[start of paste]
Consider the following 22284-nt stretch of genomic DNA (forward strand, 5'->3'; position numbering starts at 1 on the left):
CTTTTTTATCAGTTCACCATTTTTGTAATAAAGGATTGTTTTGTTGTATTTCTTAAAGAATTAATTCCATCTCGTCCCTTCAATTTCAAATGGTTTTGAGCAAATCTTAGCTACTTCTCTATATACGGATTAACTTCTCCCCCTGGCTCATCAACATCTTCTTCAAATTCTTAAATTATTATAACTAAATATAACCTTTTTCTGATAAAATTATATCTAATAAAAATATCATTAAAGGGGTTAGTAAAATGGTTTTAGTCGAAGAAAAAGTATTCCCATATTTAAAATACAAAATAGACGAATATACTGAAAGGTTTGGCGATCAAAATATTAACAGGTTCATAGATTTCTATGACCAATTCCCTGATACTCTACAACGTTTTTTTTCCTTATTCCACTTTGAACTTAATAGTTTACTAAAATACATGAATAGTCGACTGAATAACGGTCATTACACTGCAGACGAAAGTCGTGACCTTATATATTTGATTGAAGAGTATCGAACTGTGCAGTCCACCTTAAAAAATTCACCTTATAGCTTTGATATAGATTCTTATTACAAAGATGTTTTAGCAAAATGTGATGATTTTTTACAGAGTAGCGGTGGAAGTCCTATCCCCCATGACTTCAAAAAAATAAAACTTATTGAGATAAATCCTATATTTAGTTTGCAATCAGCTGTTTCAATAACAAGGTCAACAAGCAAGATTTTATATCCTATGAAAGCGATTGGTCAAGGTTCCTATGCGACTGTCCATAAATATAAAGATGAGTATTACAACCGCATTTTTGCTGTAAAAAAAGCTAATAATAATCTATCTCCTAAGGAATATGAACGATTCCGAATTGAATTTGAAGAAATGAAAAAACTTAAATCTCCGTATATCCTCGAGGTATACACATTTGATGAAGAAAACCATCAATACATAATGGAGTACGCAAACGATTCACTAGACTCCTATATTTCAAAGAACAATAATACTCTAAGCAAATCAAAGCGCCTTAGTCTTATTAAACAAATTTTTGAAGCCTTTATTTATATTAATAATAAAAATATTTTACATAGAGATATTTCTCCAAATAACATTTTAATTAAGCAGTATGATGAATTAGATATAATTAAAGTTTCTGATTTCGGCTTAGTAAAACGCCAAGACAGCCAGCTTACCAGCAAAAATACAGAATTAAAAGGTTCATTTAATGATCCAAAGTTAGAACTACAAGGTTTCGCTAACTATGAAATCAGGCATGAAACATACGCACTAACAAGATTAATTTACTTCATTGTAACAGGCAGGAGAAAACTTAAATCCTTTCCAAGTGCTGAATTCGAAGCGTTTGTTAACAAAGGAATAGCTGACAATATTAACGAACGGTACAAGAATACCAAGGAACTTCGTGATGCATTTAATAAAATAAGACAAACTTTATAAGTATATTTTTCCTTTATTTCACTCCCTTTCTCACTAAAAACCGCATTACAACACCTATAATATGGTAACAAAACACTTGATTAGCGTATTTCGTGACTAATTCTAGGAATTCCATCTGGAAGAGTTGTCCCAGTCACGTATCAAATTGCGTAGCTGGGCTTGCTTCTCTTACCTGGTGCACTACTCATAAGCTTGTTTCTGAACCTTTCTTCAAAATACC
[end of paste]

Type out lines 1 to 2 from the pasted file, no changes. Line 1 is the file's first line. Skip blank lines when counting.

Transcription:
Consider the following 22284-nt stretch of genomic DNA (forward strand, 5'->3'; position numbering starts at 1 on the left):
CTTTTTTATCAGTTCACCATTTTTGTAATAAAGGATTGTTTTGTTGTATTTCTTAAAGAATTAATTCCATCTCGTCCCTTCAATTTCAAATGGTTTTGAGCAAATCTTAGCTACTTCTCTATATACGGATTAACTTCTCCCCCTGGCTCATCAACATCTTCTTCAAATTCTTAAATTATTATAACTAAATATAACCTTTTTCTGATAAAATTATATCTAATAAAAATATCATTAAAGGGGTTAGTAAAATGGTTTTAGTCGAAGAAAAAGTATTCCCATATTTAAAATACAAAATAGACGAATATACTGAAAGGTTTGGCGATCAAAATATTAACAGGTTCATAGATTTCTATGACCAATTCCCTGATACTCTACAACGTTTTTTTTCCTTATTCCACTTTGAACTTAATAGTTTACTAAAATACATGAATAGTCGACTGAATAACGGTCATTACACTGCAGACGAAAGTCGTGACCTTATATATTTGATTGAAGAGTATCGAACTGTGCAGTCCACCTTAAAAAATTCACCTTATAGCTTTGATATAGATTCTTATTACAAAGATGTTTTAGCAAAATGTGATGATTTTTTACAGAGTAGCGGTGGAAGTCCTATCCCCCATGACTTCAAAAAAATAAAACTTATTGAGATAAATCCTATATTTAGTTTGCAATCAGCTGTTTCAATAACAAGGTCAACAAGCAAGATTTTATATCCTATGAAAGCGATTGGTCAAGGTTCCTATGCGACTGTCCATAAATATAAAGATGAGTATTACAACCGCATTTTTGCTGTAAAAAAAGCTAATAATAATCTATCTCCTAAGGAATATGAACGATTCCGAATTGAATTTGAAGAAATGAAAAAACTTAAATCTCCGTATATCCTCGAGGTATACACATTTGATGAAGAAAACCATCAATACATAATGGAGTACGCAAACGATTCACTAGACTCCTATATTTCAAAGAACAATAATACTCTAAGCAAATCAAAGCGCCTTAGTCTTATTAAACAAATTTTTGAAGCCTTTATTTATATTAATAATAAAAATATTTTACATAGAGATATTTCTCCAAATAACATTTTAATTAAGCAGTATGATGAATTAGATATAATTAAAGTTTCTGATTTCGGCTTAGTAAAACGCCAAGACAGCCAGCTTACCAGCAAAAATACAGAATTAAAAGGTTCATTTAATGATCCAAAGTTAGAACTACAAGGTTTCGCTAACTATGAAATCAGGCATGAAACATACGCACTAACAAGATTAATTTACTTCATTGTAACAGGCAGGAGAAAACTTAAATCCTTTCCAAGTGCTGAATTCGAAGCGTTTGTTAACAAAGGAATAGCTGACAATATTAACGAACGGTACAAGAATACCAAGGAACTTCGTGATGCATTTAATAAAATAAGACAAACTTTATAAGTATATTTTTCCTTTATTTCACTCCCTTTCTCACTAAAAACCGCATTACAACACCTATAATATGGTAACAAAACACTTGATTAGCGTATTTCGTGACTAATTCTAGGAATTCCATCTGGAAGAGTTGTCCCAGTCACGTATCAAATTGCGTAGCTGGGCTTGCTTCTCTTACCTGGTGCACTACTCATAAGCTTGTTTCTGAACCTTTCTTCAAAATACC